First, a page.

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Workers to be told to save for care in old age

26 May 2011

Workers to be told to save for care in old age

Many people will be banking on relying on the current social care system to take care of them in old age. Unfortunately they will be in for a rude awakening. By 2031 almost one in four people in Britain will be aged over 65 and many, through no fault of their own given economic circumstance, will rely on the social services system to provide their care.

Paul Burstow, Care Services Minister is now however issuing a stark warning, stating that the public should be prepared to foot their own care bills.

Workers could now be asked to save towards the cost of their own care and supporting themselves through out their old age by contributing more to pension funds or insurance schemes.

These warnings have come after an international study concluded that the bill for the elderly and disabled people in industrialised nations could treble by 2050. The Organisation for Economic Cooperation and development has said that within the next three decades the costs for the elderly and disabled will double.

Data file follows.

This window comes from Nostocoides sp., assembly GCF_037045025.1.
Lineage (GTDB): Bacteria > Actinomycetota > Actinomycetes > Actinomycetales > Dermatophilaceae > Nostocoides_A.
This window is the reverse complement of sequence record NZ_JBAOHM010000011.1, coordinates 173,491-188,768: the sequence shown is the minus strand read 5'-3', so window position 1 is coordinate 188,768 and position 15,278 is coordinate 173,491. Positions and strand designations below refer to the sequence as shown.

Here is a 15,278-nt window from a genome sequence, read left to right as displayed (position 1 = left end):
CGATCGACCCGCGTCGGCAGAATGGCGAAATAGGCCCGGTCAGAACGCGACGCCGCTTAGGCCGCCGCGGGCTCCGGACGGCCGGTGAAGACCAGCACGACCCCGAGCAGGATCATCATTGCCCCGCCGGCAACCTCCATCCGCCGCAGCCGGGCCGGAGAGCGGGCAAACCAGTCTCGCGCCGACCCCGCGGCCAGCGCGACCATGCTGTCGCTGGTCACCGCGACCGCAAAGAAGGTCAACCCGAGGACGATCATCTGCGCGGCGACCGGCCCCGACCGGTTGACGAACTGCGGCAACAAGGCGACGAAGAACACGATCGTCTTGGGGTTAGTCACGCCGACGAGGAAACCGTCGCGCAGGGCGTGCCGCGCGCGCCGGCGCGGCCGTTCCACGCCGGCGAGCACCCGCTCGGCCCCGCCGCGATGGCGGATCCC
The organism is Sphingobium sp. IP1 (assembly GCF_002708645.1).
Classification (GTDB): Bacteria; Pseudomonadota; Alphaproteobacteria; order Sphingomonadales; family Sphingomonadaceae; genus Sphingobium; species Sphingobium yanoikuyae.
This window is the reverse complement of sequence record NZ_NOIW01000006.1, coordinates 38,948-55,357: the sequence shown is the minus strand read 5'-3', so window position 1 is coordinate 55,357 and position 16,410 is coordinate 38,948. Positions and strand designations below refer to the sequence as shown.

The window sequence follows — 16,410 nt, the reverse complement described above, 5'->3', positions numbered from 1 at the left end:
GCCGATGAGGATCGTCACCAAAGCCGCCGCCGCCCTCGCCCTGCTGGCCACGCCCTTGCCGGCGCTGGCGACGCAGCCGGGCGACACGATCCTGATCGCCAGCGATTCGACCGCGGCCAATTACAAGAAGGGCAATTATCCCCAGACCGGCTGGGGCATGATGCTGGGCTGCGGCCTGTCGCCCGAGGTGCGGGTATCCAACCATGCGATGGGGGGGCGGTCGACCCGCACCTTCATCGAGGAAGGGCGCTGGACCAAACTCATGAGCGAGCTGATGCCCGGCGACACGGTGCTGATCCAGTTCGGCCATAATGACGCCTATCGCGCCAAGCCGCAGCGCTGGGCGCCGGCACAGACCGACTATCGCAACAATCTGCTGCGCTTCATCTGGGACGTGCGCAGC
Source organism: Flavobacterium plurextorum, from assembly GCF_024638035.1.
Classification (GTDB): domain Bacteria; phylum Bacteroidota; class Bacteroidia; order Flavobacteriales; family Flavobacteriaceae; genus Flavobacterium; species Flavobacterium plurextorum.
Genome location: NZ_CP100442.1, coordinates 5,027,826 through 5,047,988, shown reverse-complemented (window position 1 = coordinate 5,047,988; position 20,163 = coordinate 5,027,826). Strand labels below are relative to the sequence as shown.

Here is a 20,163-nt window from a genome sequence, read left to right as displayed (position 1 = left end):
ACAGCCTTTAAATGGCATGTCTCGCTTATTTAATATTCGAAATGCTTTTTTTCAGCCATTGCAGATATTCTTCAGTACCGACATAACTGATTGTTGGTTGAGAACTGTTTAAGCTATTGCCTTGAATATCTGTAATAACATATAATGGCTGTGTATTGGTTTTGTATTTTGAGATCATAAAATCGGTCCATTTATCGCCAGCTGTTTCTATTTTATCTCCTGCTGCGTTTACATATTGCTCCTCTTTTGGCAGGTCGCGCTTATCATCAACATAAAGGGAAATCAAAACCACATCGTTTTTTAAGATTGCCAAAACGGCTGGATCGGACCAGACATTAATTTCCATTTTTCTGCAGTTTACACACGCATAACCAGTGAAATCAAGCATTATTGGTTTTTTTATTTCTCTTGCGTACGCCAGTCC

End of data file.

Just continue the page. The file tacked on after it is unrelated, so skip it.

A government led commission has said that individuals who are looking at privately funding their care as well as the Treasury itself will have to find more money than previously budgeted for as residential and homecare costs for the aging population are set to rise dramatically in the next 20 years.

This may seam a tad shocking to many people but research conducted through focus groups shows that most people will be happy to contribute, with insurance and pensions as the favoured methods of planning and saving for any future care costs. Interestingly, the least two favoured methods were relying on family and releasing housing assets.

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